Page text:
Today’s announcement of the Genetic Technology Bill from the government is good news for the agricultural sector, environmentalists and consumers, according to County Land and Business Association (CLA) president Mark Tufnell.
Tufnell, on behalf of the CLA, is one of many to welcome the Genetic Technology (Precision Breeding) Bill, which will be introduced in Parliament today (Wednesday, May 25).
“A research and innovation led food production policy is needed now more than ever, as we are faced with the most serious food security crisis for a generation," he said.
"Bringing this legislation forward is a positive step in strengthening our domestic supply chains.
“New technologies will deliver clear benefits for the environment, in addition to maximising crop and livestock production by increasing crop yields and preventing losses from disease.”
An example of this can be seen in one of the government's case studies, where a research study showed potential in using gene editing to produce chickens that are resistant to avian influenza (bird flu).
This use of gene editing could thus help control the spread of the disease, which this year infected the most flocks in the UK ever.
David Exwood, vice-president of the National Farmers' Union (NFU), shares the same opinion as Tufnell.
"This science-based legislative change has the potential to offer a number of benefits to UK food production and to the environment and will provide farmers and growers with another tool in the toolbox as we look to overcome the challenges of feeding an ever-growing population while tackling the climate crisis," he said.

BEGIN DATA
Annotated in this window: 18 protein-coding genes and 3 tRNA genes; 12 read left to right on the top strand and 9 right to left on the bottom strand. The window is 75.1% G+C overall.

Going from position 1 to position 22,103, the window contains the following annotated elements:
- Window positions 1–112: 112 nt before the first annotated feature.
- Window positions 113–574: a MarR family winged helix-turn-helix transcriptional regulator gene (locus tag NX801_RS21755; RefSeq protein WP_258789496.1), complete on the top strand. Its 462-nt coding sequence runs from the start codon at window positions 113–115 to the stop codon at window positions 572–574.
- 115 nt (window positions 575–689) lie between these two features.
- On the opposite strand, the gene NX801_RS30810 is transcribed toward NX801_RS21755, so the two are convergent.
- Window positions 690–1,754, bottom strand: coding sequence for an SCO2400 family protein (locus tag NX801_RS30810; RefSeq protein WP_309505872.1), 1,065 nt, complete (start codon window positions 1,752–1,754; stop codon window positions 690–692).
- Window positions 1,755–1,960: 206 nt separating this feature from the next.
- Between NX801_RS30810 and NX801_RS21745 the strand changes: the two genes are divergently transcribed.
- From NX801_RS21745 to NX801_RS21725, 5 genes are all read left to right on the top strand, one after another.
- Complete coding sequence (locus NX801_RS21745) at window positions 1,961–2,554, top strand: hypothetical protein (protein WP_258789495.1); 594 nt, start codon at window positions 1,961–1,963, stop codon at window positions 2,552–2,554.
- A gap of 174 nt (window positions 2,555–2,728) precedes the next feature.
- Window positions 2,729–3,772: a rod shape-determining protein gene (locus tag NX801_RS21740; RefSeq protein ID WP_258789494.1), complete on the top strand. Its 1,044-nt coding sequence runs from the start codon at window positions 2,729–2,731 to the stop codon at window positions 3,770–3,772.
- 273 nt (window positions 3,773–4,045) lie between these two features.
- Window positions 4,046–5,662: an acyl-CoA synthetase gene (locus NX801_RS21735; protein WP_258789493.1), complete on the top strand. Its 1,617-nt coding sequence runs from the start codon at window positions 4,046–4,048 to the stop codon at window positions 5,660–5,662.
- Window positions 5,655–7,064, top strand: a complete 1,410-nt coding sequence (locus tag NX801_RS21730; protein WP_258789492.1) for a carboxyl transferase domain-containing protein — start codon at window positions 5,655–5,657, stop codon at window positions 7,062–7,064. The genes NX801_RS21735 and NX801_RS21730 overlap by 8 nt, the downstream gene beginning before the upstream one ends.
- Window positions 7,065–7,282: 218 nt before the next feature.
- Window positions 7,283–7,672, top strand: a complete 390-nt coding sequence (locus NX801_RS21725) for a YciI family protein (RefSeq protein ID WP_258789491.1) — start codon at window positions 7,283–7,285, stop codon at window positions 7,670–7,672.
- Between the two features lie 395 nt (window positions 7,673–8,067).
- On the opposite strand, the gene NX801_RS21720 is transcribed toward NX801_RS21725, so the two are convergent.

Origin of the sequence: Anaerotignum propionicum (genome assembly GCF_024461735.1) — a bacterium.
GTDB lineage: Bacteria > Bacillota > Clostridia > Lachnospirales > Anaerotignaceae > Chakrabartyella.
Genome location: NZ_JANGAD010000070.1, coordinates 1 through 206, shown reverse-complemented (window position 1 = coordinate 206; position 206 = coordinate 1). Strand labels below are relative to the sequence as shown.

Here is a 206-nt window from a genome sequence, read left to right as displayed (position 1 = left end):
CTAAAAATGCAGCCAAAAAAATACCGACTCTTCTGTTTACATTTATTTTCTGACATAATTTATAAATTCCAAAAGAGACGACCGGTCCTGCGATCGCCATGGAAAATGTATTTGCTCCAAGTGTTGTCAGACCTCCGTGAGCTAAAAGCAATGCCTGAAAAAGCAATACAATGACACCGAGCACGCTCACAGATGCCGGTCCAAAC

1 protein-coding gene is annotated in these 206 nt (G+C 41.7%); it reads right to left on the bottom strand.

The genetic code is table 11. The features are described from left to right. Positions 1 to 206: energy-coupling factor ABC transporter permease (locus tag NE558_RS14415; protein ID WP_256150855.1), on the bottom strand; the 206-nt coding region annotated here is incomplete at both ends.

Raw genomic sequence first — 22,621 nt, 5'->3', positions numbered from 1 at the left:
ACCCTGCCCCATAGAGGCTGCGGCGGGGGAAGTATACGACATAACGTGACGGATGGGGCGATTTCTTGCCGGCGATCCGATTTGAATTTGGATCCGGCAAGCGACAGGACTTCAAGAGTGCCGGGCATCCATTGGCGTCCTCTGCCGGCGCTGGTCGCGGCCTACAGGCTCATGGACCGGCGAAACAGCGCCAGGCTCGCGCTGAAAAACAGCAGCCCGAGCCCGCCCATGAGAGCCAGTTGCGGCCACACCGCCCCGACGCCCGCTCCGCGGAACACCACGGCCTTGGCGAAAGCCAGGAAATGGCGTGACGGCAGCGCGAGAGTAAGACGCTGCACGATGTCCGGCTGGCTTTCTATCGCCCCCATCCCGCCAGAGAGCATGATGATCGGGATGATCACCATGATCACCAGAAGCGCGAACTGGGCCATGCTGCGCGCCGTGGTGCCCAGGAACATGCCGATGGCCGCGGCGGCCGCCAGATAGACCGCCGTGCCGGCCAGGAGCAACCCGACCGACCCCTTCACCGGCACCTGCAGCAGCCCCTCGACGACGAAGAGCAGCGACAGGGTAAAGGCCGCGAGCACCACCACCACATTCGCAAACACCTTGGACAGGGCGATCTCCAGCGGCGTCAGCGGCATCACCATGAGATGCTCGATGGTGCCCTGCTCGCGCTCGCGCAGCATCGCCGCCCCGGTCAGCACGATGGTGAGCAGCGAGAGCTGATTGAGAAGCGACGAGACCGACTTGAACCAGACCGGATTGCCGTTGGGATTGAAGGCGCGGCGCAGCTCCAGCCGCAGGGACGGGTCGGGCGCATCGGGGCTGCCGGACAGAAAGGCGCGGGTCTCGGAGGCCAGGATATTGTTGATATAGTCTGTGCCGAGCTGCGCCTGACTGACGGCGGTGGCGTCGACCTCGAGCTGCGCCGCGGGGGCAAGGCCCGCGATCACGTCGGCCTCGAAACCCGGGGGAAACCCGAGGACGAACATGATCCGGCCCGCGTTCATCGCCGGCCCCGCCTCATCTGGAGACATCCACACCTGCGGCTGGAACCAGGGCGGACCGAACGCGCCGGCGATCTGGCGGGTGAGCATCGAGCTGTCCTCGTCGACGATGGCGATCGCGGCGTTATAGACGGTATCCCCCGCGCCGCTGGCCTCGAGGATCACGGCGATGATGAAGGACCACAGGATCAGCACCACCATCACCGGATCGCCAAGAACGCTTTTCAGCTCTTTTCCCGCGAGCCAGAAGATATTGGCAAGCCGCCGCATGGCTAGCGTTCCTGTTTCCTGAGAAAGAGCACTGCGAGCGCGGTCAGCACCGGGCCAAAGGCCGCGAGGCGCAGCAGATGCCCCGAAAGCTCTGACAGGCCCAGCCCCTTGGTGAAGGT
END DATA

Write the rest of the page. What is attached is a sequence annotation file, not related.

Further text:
As does NFU Scotland president Martin Kennedy, who added:
“NFU Scotland believes precision breeding techniques such as gene editing have considerable potential to deliver benefits for food, nutrition, agriculture and climate change to build on the significant amount of work that farmers and crofters are already undertaking to establish more sustainable and resilient farming systems.
“We firmly believe that, led by scientific expertise, precision breeding techniques as a route to crop and livestock improvement could allow us to grow crops which are more resilient to increased pest and disease pressure brought about by our changing climate and more extreme weather events.
"It would also allow us to use new breeding techniques to breed more productive, efficient animals that produce lower emissions and need fewer inputs to protect their welfare. This could be crucial in enabling our farmers to become truly sustainable.”